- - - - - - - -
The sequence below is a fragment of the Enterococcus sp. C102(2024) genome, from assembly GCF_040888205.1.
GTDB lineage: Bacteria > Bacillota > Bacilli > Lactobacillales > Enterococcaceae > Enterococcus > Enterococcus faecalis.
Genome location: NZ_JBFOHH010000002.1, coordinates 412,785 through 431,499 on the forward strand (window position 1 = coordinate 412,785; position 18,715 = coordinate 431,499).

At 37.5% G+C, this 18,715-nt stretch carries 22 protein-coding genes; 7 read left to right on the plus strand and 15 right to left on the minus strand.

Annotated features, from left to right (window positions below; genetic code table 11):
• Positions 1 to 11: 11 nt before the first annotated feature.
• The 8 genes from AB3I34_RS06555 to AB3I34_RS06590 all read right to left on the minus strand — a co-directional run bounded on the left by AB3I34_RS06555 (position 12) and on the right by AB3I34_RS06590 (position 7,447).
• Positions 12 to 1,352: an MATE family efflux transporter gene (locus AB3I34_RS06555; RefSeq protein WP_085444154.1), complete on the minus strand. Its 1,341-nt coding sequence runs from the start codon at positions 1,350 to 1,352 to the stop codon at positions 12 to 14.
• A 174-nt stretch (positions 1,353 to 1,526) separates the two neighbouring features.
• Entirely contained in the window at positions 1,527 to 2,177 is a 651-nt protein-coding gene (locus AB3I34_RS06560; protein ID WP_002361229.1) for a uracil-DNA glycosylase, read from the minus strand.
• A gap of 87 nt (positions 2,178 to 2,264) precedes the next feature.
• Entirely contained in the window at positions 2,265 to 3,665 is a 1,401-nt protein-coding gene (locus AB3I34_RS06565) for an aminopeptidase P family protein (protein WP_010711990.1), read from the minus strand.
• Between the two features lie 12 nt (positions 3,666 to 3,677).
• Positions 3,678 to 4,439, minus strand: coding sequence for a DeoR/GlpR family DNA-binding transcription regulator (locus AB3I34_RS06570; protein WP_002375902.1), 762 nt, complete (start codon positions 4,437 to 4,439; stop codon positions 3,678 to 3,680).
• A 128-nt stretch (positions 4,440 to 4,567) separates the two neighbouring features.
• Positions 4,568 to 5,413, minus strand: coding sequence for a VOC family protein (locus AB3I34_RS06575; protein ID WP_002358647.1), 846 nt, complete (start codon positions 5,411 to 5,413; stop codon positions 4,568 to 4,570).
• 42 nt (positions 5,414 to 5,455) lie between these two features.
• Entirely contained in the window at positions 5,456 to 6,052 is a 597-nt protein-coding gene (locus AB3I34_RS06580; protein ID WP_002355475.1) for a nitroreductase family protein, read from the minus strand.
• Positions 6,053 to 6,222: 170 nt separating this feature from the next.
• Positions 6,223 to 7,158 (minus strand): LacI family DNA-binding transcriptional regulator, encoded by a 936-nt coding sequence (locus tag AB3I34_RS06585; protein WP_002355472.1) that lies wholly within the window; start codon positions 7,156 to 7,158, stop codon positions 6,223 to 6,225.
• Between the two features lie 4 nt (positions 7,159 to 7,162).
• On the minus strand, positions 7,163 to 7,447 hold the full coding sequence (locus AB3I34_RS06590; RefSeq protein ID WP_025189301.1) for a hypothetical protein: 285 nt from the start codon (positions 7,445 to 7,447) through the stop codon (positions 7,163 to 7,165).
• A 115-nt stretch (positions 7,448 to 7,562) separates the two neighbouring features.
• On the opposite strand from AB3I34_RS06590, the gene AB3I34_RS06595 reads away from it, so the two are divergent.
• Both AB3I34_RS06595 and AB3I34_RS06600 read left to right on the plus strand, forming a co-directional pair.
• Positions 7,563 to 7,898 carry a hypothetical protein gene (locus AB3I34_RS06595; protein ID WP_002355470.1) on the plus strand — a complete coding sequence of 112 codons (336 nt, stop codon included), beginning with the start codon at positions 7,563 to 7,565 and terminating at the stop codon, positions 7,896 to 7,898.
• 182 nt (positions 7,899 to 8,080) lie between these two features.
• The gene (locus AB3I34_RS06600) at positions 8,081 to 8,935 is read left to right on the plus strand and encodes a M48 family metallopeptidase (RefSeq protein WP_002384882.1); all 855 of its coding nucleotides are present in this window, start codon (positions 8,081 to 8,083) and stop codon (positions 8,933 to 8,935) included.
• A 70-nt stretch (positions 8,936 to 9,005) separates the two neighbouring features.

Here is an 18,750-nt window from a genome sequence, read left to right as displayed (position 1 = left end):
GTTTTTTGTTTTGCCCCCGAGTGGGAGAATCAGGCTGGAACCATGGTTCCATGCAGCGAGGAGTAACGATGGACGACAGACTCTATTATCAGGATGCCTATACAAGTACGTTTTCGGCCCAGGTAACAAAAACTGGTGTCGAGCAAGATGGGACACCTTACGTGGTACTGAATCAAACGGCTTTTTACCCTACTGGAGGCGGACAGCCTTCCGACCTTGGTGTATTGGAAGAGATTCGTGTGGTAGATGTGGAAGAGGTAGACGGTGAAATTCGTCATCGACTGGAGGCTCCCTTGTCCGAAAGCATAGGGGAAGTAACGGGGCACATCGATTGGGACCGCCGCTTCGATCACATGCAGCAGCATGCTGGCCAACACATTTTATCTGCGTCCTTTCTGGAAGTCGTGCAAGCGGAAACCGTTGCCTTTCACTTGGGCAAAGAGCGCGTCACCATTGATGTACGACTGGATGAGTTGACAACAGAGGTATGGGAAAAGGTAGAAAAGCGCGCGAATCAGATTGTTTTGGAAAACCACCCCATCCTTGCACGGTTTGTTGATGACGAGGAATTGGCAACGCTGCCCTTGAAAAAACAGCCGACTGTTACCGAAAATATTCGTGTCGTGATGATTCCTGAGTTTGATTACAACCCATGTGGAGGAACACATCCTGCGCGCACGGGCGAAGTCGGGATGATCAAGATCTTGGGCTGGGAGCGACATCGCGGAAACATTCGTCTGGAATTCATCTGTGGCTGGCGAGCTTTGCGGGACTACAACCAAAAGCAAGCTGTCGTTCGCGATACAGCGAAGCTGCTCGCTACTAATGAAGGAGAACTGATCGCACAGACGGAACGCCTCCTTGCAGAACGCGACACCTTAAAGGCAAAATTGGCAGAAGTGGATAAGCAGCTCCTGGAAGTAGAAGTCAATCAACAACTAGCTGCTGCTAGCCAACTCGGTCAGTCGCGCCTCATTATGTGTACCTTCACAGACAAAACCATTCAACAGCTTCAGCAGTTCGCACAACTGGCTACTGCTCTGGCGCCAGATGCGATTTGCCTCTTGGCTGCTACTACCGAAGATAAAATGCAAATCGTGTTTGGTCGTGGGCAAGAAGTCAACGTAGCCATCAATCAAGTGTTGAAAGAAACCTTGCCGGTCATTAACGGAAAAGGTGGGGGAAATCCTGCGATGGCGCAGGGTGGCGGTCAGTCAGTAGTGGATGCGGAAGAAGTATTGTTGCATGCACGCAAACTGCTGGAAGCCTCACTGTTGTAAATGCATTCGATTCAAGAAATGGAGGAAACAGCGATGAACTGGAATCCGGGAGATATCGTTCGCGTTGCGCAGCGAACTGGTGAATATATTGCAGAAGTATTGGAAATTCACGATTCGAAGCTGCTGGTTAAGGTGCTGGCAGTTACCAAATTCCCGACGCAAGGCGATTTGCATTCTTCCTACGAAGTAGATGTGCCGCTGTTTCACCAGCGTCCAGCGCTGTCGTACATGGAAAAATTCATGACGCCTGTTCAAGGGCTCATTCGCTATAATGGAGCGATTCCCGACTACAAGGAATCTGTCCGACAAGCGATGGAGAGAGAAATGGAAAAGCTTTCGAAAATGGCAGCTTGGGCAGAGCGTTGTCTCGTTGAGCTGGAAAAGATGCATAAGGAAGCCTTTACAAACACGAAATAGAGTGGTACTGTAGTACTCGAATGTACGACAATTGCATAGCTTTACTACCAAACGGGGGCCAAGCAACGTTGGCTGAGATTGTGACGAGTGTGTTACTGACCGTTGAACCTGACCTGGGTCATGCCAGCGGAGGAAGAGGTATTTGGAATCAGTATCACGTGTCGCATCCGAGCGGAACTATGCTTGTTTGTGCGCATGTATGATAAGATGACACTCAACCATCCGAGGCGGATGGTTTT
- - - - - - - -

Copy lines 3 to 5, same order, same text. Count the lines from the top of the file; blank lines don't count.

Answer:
Genome location: NZ_JBFOHH010000002.1, coordinates 412,785 through 431,499 on the forward strand (window position 1 = coordinate 412,785; position 18,715 = coordinate 431,499).

At 37.5% G+C, this 18,715-nt stretch carries 22 protein-coding genes; 7 read left to right on the plus strand and 15 right to left on the minus strand.

Annotated features, from left to right (window positions below; genetic code table 11):